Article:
Military Frauds Are Being Exposed, Prosecuted Under Stolen Valor ActThe Veterans Site
Although it may seem unthinkable in the United States, people try to take advantage of the sacrifices made by our country’s military veterans. One way crooks do this is by impersonating service members and claiming to be decorated heroes. Thankfully, one law makes it a federal crime to impersonate a soldier or claim to have earned medals for financial gain. The law also has two ardent backers making it their next mission to expose those frauds.
Two men, Don Shipley and Ryan Berk, both American heroes with decorations and years of service, take it upon themselves to find people posing as vets and then have them arrested. Berk, a former infantryman and Purple Heart recipient, confronted Sean Yetman at a shopping mall near Philadelphia. Yetman claimed to be an Army Ranger, but Berk called out his sloppy uniform and lack of patches on his sleeves. Yetman even admitted on camera that Berk caught him.
In the case of Jonathan Wade Short, he claimed to be a soldier stationed at Fort Knox in Kentucky. He swindled a woman out of thousands of dollars using a fake Army uniform and medals as a cover story. He admitted to impersonating an Army officer in July 2013 before spending a year in federal prison. Short went to prison because of a revised federal law called the Stolen Valor Act, passed by Congress and signed by President Barack Obama in the summer of 2013. Unfortunately, this problem occurs all over the country, which necessitates this law.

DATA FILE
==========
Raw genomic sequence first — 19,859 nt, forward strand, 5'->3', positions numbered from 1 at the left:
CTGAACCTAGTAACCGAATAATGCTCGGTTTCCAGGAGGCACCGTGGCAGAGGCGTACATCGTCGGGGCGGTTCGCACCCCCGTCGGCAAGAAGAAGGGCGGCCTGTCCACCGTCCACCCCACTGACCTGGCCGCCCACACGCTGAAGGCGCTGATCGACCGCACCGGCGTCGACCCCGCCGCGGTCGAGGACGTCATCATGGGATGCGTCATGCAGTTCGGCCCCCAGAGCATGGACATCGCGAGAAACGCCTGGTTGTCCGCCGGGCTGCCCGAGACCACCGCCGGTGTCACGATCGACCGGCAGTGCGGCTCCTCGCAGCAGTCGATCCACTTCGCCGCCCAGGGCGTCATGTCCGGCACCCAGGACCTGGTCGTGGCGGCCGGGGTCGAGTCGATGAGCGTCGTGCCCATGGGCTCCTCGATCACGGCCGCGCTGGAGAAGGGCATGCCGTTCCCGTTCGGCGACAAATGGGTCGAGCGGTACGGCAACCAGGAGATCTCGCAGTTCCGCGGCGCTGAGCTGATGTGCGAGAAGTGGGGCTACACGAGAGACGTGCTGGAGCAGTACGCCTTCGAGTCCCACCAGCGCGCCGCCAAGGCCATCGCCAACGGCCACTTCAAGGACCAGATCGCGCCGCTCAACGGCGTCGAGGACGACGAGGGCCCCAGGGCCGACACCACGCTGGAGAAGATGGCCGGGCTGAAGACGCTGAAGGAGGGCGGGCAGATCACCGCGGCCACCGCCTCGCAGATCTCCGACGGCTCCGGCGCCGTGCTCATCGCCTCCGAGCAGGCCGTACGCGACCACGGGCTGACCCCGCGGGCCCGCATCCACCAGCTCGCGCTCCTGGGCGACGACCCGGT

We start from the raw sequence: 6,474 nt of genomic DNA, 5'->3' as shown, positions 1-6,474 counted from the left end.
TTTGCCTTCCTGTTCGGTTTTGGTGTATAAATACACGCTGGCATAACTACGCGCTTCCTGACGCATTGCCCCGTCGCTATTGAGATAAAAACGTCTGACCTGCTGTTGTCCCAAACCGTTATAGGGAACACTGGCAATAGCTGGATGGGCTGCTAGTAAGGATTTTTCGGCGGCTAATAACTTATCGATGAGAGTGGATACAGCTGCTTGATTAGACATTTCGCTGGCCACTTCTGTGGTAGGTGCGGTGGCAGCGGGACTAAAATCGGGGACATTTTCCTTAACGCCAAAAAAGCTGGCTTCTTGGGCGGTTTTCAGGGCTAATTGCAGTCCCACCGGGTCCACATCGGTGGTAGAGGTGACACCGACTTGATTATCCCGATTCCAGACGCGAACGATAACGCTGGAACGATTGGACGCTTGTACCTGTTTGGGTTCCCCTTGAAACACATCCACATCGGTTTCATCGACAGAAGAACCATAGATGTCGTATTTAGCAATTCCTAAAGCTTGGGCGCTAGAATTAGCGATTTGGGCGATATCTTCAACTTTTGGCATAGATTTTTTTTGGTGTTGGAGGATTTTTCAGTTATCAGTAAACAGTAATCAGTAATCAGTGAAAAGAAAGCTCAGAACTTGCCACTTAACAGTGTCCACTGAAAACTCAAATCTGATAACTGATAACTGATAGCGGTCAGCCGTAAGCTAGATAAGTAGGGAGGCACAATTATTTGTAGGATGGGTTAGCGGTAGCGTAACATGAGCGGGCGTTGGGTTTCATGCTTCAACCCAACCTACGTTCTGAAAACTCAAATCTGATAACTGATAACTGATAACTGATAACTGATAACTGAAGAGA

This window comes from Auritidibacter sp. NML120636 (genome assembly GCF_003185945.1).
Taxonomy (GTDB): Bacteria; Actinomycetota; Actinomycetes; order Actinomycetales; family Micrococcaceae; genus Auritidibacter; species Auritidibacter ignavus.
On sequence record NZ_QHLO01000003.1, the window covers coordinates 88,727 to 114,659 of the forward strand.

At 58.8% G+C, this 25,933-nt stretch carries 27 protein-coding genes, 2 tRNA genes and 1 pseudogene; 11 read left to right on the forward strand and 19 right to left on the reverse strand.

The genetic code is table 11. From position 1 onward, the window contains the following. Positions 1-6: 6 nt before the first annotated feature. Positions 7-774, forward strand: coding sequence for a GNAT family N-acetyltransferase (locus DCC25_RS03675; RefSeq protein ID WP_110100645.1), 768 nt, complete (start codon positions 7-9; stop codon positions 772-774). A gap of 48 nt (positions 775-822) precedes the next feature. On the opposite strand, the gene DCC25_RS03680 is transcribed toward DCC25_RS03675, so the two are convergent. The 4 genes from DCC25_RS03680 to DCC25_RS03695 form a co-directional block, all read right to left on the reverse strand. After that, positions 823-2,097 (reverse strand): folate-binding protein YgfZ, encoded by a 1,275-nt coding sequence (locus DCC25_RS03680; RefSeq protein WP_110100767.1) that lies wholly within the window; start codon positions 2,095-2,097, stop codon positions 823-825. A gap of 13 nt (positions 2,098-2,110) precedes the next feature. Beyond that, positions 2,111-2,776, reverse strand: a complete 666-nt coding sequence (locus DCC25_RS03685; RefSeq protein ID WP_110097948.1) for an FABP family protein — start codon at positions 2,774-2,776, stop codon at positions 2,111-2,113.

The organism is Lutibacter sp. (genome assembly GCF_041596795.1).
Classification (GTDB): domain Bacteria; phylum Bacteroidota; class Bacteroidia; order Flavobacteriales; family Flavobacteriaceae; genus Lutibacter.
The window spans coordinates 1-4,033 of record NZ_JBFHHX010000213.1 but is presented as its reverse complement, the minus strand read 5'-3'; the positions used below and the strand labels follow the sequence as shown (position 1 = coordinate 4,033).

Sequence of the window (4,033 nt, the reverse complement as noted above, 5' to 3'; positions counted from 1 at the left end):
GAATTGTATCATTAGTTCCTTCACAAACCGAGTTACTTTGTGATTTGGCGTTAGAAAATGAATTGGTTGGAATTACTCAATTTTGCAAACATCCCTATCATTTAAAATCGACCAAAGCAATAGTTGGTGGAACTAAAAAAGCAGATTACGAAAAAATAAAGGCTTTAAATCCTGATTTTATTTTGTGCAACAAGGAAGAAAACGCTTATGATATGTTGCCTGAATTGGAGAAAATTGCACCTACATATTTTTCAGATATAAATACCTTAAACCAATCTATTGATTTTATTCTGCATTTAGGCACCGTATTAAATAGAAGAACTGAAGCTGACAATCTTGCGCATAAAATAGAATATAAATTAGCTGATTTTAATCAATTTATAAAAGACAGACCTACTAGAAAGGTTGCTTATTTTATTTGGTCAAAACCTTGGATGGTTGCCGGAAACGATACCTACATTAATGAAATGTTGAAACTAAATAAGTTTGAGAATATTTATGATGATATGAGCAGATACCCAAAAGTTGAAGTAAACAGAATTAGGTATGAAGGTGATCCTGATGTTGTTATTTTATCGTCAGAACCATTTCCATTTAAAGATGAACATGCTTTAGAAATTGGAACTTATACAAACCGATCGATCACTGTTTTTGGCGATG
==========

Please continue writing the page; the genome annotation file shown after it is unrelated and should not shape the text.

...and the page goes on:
Shipley, a former Navy SEAL, takes his crusade the Internet and to YouTube, where he posts videos of frauds wearing uniforms. The man in this video tries to pass off dress blues from the Marines, but his getup is so sloppy, it’s obvious he’s faking it. A Marine’s father confronted the poser after a high school graduation. The father even tells the impostor he’s going to be a YouTube star with more than 1 million views. It turns out, the Marine’s father was right.
The Rossen Report from “Today” investigated how easy it is for someone to impersonate a decorated service member. The journalistic team bought a replica uniform, and it arrived in the mail within days. The team also bought military medals online. Even though buying uniforms and medals is easy, the Stolen Valor Act states no one has the right to take away from someone’s genuine sacrifice.
Thanks to heroes Shipley and Berk, impostors wearing fake uniforms don’t stand a chance, as others have joined in the fight against stolen valor. These brave men and women have enough to worry about when returning to civilian life. Click here to support legislation to find jobs for military heroes after they complete their service.